22. I seem to be dropping a lot of stuff lately; anything from dishes to tablets to cell phones. Of course my husky likes it when I drop stuff that has food in it; that part is ok as she is a good floor cleaner. It is getting expensive buying cell phones and computer. On line stores seem to like it; it's 40 miles to the nearest store to buy those items and of course I buy refurbished and that has been a experience all its own. I hope I can get some help with this, please.
  23. I was thinking about the items I make that help me through the day and maybe I could post the patterns with step by step instructions. Also others could post what helps them to make it through. If this is not acceptable, please let me know. Thank you and I send out my blessings to everyone.
  24. Hi all, I'm new to this forum. I'm a 25 year old male currently in a graduate program in NY. For the past several years I've had cold sweaty/clammy extremities (e.g., feet, hands, nose, knees), with blotchy discoloration. This is rather persistent, and I never really questioned it. A few winters ago, I noticed my hands looked red and irritated (with raised bumps, mildly itchy). I was initially told I had a skin reaction, but after the same thing happened the following winter, my primary care physician assumed it was Raynaud's Phenomenon (RP) . About a month ago, I noticed the same kind of blotchy bumps and went to see my primary care physician, once again, who said it was RP. Out of expressed concern, they ordered an ANA (IFA) test for me. It came back negative, however before I got this result, I booked a follow up with a rheumatologist. When I went in, I gave her my description of my hands in the cold: I have rather persistent discoloration: red hands, without CLEAR cutoff/pallor or phasic shifting. I do however have pretty persistent blanching in all of the area that I previously mentioned that extend to my whole hands (not only fingers), knees and feet, with sluggish blood return. I must say again I've never really had "episodic" reactions to cold, just persistent (possibly acrocyanosis). After discussing the discoloration, I also told her that the nailfolds on my hands are regularly red. She looked at them through a magnifying glass and concluded they were dilated, but no dropouts. Not sure if this could manifest with general poor circulation/acrocyanosis? Because of the nailfolds she ordered several other tests and an ENA: kidney functioning through urine analysis C4 & C3 Sedimentation CRP, SS-A SS-B SM RNP SCL-70 JOL All came back negative/normal except for a SLIGHTLY lower C3 (88mgdl) in normal range of 90-180 Mg/dl and a C4 at 15 in normal range of 10-40 (technically normal range, but seems on low end) Just curious if there are any other blood tests that were missed that may eludicate the conditions of my hands. Again, I don't have any "frank" pain or really specific issues besides cold blotchy hands & reddened nail cuticles. My skin, as a matter of fact, has always been rather elastic, however, "I noticed" that the index finger on my left hand feels a little different than the index finger on my right (non-dominant hand) could just be difference in skin by nondominant-dominant? Obviously, I'm extremely anxious about my health and suffer from rather debilitating Hypochondriasis from time to time, so I'm very sorry for this tirade and if I'm being in any way insensitive. I'm just curious if there are any other things I can do to figure out whats going on with my hands. I'm also curious if my chronic anxiety (that I've had since I was 8) has something to do with sympathetic NS issues that may be causing this.. Thank you for your time. -Kellen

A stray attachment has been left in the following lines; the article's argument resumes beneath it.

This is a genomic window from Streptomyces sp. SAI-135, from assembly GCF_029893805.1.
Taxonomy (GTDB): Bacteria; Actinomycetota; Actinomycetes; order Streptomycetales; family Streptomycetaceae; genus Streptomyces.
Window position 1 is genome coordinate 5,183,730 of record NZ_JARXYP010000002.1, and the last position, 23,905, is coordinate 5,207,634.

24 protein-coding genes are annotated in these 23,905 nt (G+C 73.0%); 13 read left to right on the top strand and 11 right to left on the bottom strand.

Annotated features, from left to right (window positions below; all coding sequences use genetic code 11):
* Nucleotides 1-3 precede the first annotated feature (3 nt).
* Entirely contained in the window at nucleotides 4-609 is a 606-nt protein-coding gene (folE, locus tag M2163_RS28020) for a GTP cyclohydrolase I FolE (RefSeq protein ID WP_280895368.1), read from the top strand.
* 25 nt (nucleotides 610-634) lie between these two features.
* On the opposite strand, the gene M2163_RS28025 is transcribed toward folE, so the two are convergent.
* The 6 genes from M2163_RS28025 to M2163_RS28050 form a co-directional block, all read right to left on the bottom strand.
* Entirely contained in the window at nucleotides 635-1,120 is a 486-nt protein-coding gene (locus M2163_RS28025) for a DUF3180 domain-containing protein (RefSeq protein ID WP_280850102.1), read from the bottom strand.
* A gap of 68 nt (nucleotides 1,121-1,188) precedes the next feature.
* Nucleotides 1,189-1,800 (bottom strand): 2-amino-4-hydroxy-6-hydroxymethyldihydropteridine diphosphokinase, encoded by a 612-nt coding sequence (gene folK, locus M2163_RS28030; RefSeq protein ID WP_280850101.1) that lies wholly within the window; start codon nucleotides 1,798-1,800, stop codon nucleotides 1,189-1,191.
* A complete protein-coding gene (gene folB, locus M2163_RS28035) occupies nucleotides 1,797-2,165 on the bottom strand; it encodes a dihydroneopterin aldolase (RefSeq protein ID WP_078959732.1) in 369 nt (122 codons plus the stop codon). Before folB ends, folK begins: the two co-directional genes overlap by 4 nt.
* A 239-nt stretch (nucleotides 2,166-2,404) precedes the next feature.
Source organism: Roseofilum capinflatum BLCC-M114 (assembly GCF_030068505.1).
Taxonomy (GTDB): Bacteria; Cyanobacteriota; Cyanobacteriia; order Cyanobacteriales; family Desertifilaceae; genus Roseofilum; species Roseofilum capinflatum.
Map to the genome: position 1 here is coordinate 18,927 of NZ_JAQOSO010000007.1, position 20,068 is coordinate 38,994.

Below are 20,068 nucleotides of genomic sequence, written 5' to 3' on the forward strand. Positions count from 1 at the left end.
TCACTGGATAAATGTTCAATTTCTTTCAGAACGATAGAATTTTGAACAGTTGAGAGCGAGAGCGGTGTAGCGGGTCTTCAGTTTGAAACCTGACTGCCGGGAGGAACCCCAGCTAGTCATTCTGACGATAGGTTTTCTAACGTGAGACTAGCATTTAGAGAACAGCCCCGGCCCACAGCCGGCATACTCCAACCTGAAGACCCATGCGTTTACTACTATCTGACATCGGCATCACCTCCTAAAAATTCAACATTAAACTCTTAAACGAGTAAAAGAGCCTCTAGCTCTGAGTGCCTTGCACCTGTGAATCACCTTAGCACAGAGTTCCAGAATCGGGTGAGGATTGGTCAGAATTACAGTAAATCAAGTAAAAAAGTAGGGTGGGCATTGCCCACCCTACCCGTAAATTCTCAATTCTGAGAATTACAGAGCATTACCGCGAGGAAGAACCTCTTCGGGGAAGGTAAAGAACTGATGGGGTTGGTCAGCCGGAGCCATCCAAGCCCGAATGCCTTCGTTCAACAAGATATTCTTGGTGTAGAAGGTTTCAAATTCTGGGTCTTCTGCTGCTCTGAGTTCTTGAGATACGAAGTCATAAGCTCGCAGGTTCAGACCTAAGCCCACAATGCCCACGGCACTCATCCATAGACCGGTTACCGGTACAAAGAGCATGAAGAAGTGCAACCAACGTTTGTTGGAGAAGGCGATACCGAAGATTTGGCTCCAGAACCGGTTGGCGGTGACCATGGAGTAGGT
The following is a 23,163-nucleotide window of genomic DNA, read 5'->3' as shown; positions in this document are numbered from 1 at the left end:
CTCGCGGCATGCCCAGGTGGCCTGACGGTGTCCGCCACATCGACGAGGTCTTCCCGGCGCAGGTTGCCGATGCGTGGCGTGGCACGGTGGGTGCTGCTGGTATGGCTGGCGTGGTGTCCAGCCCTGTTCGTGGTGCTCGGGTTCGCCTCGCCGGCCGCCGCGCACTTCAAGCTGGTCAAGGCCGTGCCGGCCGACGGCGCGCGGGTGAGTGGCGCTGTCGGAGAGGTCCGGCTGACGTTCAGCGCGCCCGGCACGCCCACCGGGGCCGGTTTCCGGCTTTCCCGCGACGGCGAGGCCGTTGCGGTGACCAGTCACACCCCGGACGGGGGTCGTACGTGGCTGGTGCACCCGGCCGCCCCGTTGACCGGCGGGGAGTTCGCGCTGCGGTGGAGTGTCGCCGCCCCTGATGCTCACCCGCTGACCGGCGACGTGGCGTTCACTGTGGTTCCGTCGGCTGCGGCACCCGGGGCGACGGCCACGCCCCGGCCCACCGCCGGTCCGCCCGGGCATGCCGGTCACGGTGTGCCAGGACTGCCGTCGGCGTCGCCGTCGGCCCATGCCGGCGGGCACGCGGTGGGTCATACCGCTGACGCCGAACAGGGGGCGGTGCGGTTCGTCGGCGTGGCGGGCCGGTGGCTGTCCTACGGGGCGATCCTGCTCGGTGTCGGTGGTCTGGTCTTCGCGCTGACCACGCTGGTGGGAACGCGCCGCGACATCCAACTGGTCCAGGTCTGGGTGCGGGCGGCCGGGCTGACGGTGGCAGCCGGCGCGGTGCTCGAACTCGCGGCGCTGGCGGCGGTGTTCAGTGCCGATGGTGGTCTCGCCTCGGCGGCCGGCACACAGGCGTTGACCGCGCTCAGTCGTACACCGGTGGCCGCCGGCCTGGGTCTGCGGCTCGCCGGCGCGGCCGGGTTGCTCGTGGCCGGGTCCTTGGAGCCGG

25. Hello All, Any experience with benefits of Gluten free diet in managing scleroderma?